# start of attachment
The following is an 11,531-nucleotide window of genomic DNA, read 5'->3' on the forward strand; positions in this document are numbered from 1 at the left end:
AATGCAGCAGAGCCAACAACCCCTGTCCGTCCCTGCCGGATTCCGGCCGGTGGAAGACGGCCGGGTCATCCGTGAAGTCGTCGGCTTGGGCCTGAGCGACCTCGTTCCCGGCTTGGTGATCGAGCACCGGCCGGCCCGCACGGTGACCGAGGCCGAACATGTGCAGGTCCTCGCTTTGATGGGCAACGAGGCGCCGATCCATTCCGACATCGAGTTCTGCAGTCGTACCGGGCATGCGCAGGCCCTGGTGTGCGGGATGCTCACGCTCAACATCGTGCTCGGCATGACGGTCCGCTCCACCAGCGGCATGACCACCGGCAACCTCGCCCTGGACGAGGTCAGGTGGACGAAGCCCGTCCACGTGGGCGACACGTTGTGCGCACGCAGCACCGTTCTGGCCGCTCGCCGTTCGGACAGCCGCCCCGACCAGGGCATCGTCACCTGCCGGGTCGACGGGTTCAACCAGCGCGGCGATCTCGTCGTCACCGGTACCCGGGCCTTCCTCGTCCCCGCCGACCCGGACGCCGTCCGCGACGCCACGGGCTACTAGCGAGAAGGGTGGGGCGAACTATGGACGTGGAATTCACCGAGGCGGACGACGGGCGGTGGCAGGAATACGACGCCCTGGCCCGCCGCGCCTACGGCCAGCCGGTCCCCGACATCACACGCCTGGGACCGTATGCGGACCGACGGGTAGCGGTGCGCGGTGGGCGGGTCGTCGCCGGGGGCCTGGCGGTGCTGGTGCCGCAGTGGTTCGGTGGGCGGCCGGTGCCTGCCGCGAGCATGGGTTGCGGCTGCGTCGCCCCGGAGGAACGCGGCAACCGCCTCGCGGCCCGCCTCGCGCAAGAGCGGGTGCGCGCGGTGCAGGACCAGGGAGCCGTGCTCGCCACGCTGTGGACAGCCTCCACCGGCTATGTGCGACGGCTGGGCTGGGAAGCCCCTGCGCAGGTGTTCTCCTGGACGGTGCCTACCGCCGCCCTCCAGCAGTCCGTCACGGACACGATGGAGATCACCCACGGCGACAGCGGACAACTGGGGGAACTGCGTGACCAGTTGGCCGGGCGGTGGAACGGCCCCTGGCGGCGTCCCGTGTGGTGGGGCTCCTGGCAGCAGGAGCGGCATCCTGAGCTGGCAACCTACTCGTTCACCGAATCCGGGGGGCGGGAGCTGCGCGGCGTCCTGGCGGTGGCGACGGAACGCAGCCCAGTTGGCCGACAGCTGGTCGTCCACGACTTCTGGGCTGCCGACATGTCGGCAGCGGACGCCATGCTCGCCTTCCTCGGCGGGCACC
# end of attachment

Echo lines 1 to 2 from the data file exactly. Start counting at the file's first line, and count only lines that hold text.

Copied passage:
The following is an 11,531-nucleotide window of genomic DNA, read 5'->3' on the forward strand; positions in this document are numbered from 1 at the left end:
AATGCAGCAGAGCCAACAACCCCTGTCCGTCCCTGCCGGATTCCGGCCGGTGGAAGACGGCCGGGTCATCCGTGAAGTCGTCGGCTTGGGCCTGAGCGACCTCGTTCCCGGCTTGGTGATCGAGCACCGGCCGGCCCGCACGGTGACCGAGGCCGAACATGTGCAGGTCCTCGCTTTGATGGGCAACGAGGCGCCGATCCATTCCGACATCGAGTTCTGCAGTCGTACCGGGCATGCGCAGGCCCTGGTGTGCGGGATGCTCACGCTCAACATCGTGCTCGGCATGACGGTCCGCTCCACCAGCGGCATGACCACCGGCAACCTCGCCCTGGACGAGGTCAGGTGGACGAAGCCCGTCCACGTGGGCGACACGTTGTGCGCACGCAGCACCGTTCTGGCCGCTCGCCGTTCGGACAGCCGCCCCGACCAGGGCATCGTCACCTGCCGGGTCGACGGGTTCAACCAGCGCGGCGATCTCGTCGTCACCGGTACCCGGGCCTTCCTCGTCCCCGCCGACCCGGACGCCGTCCGCGACGCCACGGGCTACTAGCGAGAAGGGTGGGGCGAACTATGGACGTGGAATTCACCGAGGCGGACGACGGGCGGTGGCAGGAATACGACGCCCTGGCCCGCCGCGCCTACGGCCAGCCGGTCCCCGACATCACACGCCTGGGACCGTATGCGGACCGACGGGTAGCGGTGCGCGGTGGGCGGGTCGTCGCCGGGGGCCTGGCGGTGCTGGTGCCGCAGTGGTTCGGTGGGCGGCCGGTGCCTGCCGCGAGCATGGGTTGCGGCTGCGTCGCCCCGGAGGAACGCGGCAACCGCCTCGCGGCCCGCCTCGCGCAAGAGCGGGTGCGCGCGGTGCAGGACCAGGGAGCCGTGCTCGCCACGCTGTGGACAGCCTCCACCGGCTATGTGCGACGGCTGGGCTGGGAAGCCCCTGCGCAGGTGTTCTCCTGGACGGTGCCTACCGCCGCCCTCCAGCAGTCCGTCACGGACACGATGGAGATCACCCACGGCGACAGCGGACAACTGGGGGAACTGCGTGACCAGTTGGCCGGGCGGTGGAACGGCCCCTGGCGGCGTCCCGTGTGGTGGGGCTCCTGGCAGCAGGAGCGGCATCCTGAGCTGGCAACCTACTCGTTCACCGAATCCGGGGGGCGGGAGCTGCGCGGCGTCCTGGCGGTGGCGACGGAACGCAGCCCAGTTGGCCGACAGCTGGTCGTCCACGACTTCTGGGCTGCCGACATGTCGGCAGCGGACGCCATGCTCGCCTTCCTCGGCGGGCACC